Neurological and psychiatric adverse effects of long-term methylphenidate treatment in ADHD: A map of the current evidence

the ADDUCE Consortium

Research output: Journal PublicationReview articlepeer-review

23 Citations (Scopus)

Abstract

Methylphenidate (MPH), the most common medication for children with Attention Deficit/Hyperactivity Disorder (ADHD) in many countries, is often prescribed for long periods of time. Any long-term psychotropic treatment in childhood raises concerns about possible adverse neurological and psychiatric outcomes. We aimed to map current evidence regarding neurological and psychiatric outcomes, adverse or beneficial, of long-term MPH (> 1 year) treatment in ADHD. We coded studies using a “traffic light” system: Green: safe/favours MPH; Amber: warrants caution; Red: not safe/not well-tolerated. Un-categorisable study findings were coded as “Unclear”. Although some evidence suggests an elevated risk of psychosis and tics, case reports describe remission on discontinuation. Several studies suggest that long-term MPH may reduce depression and suicide in ADHD. Evidence suggests caution in specific groups including pre-school children, those with tics, and adolescents at risk for substance misuse. We identified a need for more studies that make use of large longitudinal databases, focus on specific neuropsychiatric outcomes, and compare outcomes from long-term MPH treatment with outcomes following shorter or no pharmacological intervention.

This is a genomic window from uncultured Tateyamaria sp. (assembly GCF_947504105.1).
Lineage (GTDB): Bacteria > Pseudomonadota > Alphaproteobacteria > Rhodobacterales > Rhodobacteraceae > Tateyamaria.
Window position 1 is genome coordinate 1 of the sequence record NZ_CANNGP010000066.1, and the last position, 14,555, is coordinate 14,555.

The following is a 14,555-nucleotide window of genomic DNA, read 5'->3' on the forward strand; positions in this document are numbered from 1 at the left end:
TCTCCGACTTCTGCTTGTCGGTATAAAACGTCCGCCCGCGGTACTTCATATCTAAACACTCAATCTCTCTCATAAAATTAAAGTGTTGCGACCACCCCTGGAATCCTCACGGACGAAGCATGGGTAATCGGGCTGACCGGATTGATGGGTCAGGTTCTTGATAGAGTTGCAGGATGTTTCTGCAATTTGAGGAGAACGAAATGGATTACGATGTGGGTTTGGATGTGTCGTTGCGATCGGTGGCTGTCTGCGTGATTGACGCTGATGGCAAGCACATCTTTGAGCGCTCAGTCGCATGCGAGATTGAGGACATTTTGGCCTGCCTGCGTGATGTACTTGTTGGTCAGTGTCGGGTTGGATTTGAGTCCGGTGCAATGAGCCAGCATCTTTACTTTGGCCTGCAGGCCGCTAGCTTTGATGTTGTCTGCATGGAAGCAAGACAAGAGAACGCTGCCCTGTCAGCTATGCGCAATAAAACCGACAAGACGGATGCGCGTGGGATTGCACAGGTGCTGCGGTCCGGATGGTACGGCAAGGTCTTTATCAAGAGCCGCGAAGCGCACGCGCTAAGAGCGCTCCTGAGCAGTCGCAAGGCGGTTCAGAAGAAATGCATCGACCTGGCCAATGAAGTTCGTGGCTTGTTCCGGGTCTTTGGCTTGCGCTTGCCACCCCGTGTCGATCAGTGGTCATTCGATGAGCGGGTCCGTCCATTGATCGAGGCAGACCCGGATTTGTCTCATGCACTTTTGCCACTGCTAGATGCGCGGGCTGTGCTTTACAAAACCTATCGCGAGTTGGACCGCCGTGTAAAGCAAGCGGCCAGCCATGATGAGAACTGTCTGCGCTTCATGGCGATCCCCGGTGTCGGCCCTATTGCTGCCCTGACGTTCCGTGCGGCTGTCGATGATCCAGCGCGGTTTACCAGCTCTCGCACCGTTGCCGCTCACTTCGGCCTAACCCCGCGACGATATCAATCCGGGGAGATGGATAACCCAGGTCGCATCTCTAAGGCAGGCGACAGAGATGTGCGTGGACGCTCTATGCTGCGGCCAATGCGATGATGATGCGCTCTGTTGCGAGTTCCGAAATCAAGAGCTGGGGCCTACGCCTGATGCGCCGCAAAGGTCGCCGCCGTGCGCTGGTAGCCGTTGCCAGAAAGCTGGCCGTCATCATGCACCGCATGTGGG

Original languageEnglish
Pages (from-to)945-968
Number of pages24
JournalNeuroscience and Biobehavioral Reviews
Volume107
DOIs
Publication statusPublished - Dec 2019

Keywords

  • ADHD
  • Adverse neuropsychiatric events
  • Anxiety
  • Bipolar
  • Long-term methylphenidate treatment
  • Mood
  • Psychosis
  • Seizures
  • Sleep disorders
  • Substance use disorder
  • Suicidal ideation
  • Tics

ASJC Scopus subject areas

  • Neuropsychology and Physiological Psychology
  • Cognitive Neuroscience
  • Behavioral Neuroscience

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